Advertisement

Caffeine Interaction with Glutamate Receptor Gene GRIN2A: Parkinson's Disease in Swedish Population

  • Naomi Yamada-Fowler ,

    naomi.yamada@liu.se

    Affiliation: Division of Cell Biology, Department of Clinical and Experimental Medicine, Linköping University, Linköping, Sweden

  • Mats Fredrikson,

    Affiliation: Division of Occupational and Environmental Medicine, Department of Clinical and Experimental Medicine, Faculty of Health Sciences, Linköping University, Linköping, Sweden

  • Peter Söderkvist

    Affiliation: Division of Cell Biology, Department of Clinical and Experimental Medicine, Linköping University, Linköping, Sweden

Caffeine Interaction with Glutamate Receptor Gene GRIN2A: Parkinson's Disease in Swedish Population

  • Naomi Yamada-Fowler, 
  • Mats Fredrikson, 
  • Peter Söderkvist
PLOS
x
  • Published: June 10, 2014
  • DOI: 10.1371/journal.pone.0099294

Abstract

A complex interplay between genetic and environmental factors is thought to be involved in the etiology of Parkinson's disease (PD). A recent genome-wide association and interaction study (GWAIS) identified GRIN2A, which encodes an NMDA-glutamate-receptor subunit involved in brain's excitatory neurotransmission, as a PD genetic modifier in inverse association with caffeine intake. Here in, we attempted to replicate the reported association of a single nucleotide polymorphism, GRIN2A_rs4998386, and its interaction with caffeine intake with PD in patient-control study in an ethnically homogenous population in southeastern Sweden, as consistent and independent genetic association studies are the gold standard for the validation of genome-wide association studies. All the subjects (193 sporadic PD patients and 377 controls) were genotyped, and the caffeine intake data was obtained by questionnaire. We observed an association between rs4998386 and PD with odds ratio (OR) of 0.61, 95% confidence intervals (CI) of 0.39–0.96, p = 0.03, under a model excluding rare TT allele. There was also a strong significance in joint effects of gene and caffeine on PD risk (TC heavy caffeine vs. CC light caffeine: OR = 0.38, 95%CI = [0.20–0.70], p = 0.002) and gene-caffeine interaction (OR = 0.998, 95%CI = [0.991–0.999], p<0.001). Overall, our results are in support of the findings of the GWAIS and provided additional evidence indicating PD protective effects of coffee drinking/caffeine intake as well as the interaction with glutamate receptor genotypes.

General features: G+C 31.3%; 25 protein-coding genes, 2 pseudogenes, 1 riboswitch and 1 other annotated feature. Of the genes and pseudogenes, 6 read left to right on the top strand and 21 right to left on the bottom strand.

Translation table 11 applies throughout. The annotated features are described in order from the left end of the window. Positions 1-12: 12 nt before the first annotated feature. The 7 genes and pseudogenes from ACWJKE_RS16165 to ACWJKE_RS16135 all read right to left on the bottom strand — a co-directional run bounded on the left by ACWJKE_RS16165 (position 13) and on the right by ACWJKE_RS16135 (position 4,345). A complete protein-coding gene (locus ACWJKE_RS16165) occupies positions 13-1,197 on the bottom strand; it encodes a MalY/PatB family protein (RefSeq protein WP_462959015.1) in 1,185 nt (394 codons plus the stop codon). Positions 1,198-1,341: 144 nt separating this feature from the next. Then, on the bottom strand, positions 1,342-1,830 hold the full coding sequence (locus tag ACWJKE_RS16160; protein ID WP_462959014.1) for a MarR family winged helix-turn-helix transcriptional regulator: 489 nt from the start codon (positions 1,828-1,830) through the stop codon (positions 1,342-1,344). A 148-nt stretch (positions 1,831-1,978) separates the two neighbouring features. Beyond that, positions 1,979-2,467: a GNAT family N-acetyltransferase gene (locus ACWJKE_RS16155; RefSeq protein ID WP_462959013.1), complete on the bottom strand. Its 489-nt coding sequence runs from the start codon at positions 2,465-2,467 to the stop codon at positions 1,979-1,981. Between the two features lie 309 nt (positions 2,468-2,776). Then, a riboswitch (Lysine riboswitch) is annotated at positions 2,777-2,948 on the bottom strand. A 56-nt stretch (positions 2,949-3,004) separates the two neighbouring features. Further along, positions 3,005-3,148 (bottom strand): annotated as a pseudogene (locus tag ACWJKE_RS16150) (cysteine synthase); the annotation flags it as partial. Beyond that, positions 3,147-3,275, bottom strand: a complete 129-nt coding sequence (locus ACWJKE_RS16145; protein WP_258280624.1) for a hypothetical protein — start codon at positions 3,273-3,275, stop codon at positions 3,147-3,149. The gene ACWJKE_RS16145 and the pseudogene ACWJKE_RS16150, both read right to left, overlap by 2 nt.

Introduction

Recent advances in genetic research in familial form of Parkinson's disease (PD) have identified several causative genes and shed lights on underlying disease mechanisms. However, in vast majority (>85%) of PD is sporadic form and only limited genetic risk factors have been identified thus far. Sporadic form of PD is thought to be a complex disorder caused by combinations of multiple genetic and environmental factors. It is likely that specific variants of a gene cannot alone explain disease status in a given individual, but instead, they confer an increased risk. Genome wide association studies (GWAS) are capable of capturing such weak genetic effects and was hoped to become a powerful tool to identify susceptibility loci of PD. However, despite the expectation, over 20 GWAS related studies, including original GWAS, re-analysis, and meta-analysis, conducted on PD population to date have identified only a few candidate genes. Among them, the most consistently replicated main effects detected are for SNCA and MAPT, but others are less consistent [1], [2].